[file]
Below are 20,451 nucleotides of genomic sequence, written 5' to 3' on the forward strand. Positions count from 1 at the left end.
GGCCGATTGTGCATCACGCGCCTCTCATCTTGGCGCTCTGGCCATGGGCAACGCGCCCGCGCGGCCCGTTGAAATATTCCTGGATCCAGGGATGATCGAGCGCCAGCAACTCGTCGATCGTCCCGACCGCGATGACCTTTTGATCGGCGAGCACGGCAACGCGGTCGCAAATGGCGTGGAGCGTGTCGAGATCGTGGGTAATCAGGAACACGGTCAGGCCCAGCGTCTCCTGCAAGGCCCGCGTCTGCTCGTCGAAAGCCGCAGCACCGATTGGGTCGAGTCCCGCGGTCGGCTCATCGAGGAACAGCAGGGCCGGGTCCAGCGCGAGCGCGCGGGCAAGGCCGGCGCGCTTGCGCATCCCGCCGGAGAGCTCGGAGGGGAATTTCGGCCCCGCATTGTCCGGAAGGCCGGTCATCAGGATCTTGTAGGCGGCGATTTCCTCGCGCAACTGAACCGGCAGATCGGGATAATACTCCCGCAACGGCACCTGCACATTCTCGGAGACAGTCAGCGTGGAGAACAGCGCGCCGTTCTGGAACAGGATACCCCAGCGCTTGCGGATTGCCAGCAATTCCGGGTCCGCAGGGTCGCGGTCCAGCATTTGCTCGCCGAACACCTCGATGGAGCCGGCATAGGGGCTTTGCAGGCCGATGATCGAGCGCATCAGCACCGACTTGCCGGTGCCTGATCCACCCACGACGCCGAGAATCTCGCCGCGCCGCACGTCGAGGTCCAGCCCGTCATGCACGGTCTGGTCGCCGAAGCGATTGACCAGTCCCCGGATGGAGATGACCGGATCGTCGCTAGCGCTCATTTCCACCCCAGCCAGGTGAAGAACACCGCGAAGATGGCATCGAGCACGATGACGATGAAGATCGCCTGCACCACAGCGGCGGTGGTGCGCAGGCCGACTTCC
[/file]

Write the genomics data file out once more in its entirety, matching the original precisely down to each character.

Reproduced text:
Below are 20,451 nucleotides of genomic sequence, written 5' to 3' on the forward strand. Positions count from 1 at the left end.
GGCCGATTGTGCATCACGCGCCTCTCATCTTGGCGCTCTGGCCATGGGCAACGCGCCCGCGCGGCCCGTTGAAATATTCCTGGATCCAGGGATGATCGAGCGCCAGCAACTCGTCGATCGTCCCGACCGCGATGACCTTTTGATCGGCGAGCACGGCAACGCGGTCGCAAATGGCGTGGAGCGTGTCGAGATCGTGGGTAATCAGGAACACGGTCAGGCCCAGCGTCTCCTGCAAGGCCCGCGTCTGCTCGTCGAAAGCCGCAGCACCGATTGGGTCGAGTCCCGCGGTCGGCTCATCGAGGAACAGCAGGGCCGGGTCCAGCGCGAGCGCGCGGGCAAGGCCGGCGCGCTTGCGCATCCCGCCGGAGAGCTCGGAGGGGAATTTCGGCCCCGCATTGTCCGGAAGGCCGGTCATCAGGATCTTGTAGGCGGCGATTTCCTCGCGCAACTGAACCGGCAGATCGGGATAATACTCCCGCAACGGCACCTGCACATTCTCGGAGACAGTCAGCGTGGAGAACAGCGCGCCGTTCTGGAACAGGATACCCCAGCGCTTGCGGATTGCCAGCAATTCCGGGTCCGCAGGGTCGCGGTCCAGCATTTGCTCGCCGAACACCTCGATGGAGCCGGCATAGGGGCTTTGCAGGCCGATGATCGAGCGCATCAGCACCGACTTGCCGGTGCCTGATCCACCCACGACGCCGAGAATCTCGCCGCGCCGCACGTCGAGGTCCAGCCCGTCATGCACGGTCTGGTCGCCGAAGCGATTGACCAGTCCCCGGATGGAGATGACCGGATCGTCGCTAGCGCTCATTTCCACCCCAGCCAGGTGAAGAACACCGCGAAGATGGCATCGAGCACGATGACGATGAAGATCGCCTGCACCACAGCGGCGGTGGTGCGCAGGCCGACTTCC